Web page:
Andrew Cross
  1. Captions and cross-references will auto-re-number when reordered
  2. Works for figures, equations, tables, and custom labels

A lot of people I’ve worked with haven’t been familiar with how to create a Table of Contents in Word. Even in academia, where it’s effectively a requisite! Even if you don’t produce a Table of Contents, this workflow is still helpful for automatically incrementing and organizing figures, equations, and tables. Captions are the key concept to grasp. When you establish a caption, what you’re essentially doing is creating an “anchor” reference point that can be cited anywhere in the text. The best part is, if you need to reorder your figures/equations/tables, Word will manage everything on its own and your captions (and references) will be automatically reordered!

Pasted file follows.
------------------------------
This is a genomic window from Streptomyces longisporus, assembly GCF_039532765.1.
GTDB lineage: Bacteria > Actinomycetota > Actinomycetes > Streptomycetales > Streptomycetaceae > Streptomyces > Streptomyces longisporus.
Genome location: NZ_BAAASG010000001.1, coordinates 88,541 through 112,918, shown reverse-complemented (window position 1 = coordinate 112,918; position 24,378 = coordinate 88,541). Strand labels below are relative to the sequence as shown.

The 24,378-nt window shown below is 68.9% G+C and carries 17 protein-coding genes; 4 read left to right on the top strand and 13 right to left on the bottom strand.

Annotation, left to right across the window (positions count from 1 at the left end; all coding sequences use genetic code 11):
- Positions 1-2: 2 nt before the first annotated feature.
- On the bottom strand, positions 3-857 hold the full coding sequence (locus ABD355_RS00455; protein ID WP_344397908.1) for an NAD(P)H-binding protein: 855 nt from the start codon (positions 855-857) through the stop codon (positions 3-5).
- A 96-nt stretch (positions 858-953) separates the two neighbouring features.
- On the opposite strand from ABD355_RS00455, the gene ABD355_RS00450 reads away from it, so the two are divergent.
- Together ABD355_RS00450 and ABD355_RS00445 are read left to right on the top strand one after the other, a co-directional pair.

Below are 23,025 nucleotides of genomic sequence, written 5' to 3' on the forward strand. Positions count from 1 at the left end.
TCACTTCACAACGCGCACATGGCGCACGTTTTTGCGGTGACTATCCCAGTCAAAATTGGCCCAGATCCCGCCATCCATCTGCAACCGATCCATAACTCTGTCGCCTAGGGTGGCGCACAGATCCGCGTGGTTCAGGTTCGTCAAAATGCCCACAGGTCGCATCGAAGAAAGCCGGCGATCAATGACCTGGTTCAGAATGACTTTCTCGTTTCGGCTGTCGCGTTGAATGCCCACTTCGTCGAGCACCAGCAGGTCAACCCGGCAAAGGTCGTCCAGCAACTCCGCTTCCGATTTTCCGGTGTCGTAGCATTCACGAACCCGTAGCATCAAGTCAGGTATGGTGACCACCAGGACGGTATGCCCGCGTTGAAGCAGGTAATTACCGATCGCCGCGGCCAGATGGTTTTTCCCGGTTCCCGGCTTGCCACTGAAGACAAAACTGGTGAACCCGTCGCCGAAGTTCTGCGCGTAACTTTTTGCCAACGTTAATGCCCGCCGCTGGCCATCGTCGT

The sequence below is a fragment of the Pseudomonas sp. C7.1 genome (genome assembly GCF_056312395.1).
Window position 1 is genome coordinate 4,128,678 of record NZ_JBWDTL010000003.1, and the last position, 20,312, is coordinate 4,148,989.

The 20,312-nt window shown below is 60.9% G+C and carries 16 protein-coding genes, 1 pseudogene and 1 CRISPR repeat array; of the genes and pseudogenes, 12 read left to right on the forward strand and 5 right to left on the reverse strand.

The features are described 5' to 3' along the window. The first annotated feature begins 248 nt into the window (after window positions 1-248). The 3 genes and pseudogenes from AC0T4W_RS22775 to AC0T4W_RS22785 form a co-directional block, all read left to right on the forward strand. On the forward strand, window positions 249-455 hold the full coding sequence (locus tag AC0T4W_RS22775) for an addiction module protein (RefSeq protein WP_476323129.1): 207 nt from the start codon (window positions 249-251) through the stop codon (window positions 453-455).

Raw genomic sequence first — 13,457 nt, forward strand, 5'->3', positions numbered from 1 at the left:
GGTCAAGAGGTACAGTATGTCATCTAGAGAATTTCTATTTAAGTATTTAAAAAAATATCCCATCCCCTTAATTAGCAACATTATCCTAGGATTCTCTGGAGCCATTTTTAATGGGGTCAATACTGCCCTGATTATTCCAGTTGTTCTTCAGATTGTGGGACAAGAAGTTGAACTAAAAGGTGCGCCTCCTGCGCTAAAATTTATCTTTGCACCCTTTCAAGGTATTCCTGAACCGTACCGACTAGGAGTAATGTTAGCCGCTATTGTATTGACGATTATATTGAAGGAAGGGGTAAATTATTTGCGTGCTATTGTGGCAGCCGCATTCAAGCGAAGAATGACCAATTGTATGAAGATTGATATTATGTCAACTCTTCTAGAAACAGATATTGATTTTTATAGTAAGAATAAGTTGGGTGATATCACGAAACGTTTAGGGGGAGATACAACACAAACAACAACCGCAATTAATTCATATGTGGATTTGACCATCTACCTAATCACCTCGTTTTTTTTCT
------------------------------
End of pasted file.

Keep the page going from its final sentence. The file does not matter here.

Basic Steps

  1. Insert Caption
  2. After the Caption box opens, select the type of label you’re dealing with. In this case, it’s a figure.
  3. Click OK to insert the caption
  4. Add a descriptive title to the figure
  5. Begin typing your regular paragraph text until you get to the point that you’d like to enter a reference to the caption
  6. Click Cross-reference
  7. Choose the reference type that corresponds to the type of caption you inserted during step 2
    Optional: select a “Only label and number” under the “Insert reference to” drop down to avoid referencing the descriptive title written during step 4
  8. Insert the cross-reference
  9. Admire your handiwork!

Explaining captions and cross references

Profile picture of Andrew standing at the Southern-most point in the United States.
Andrew Cross

Andrew is currently a mechanical R&D engineer for a medical imaging company. He enjoys good food, motivated people, and road biking. He has still not completely come to terms with the fact he will never play center field for the Kansas City Royals.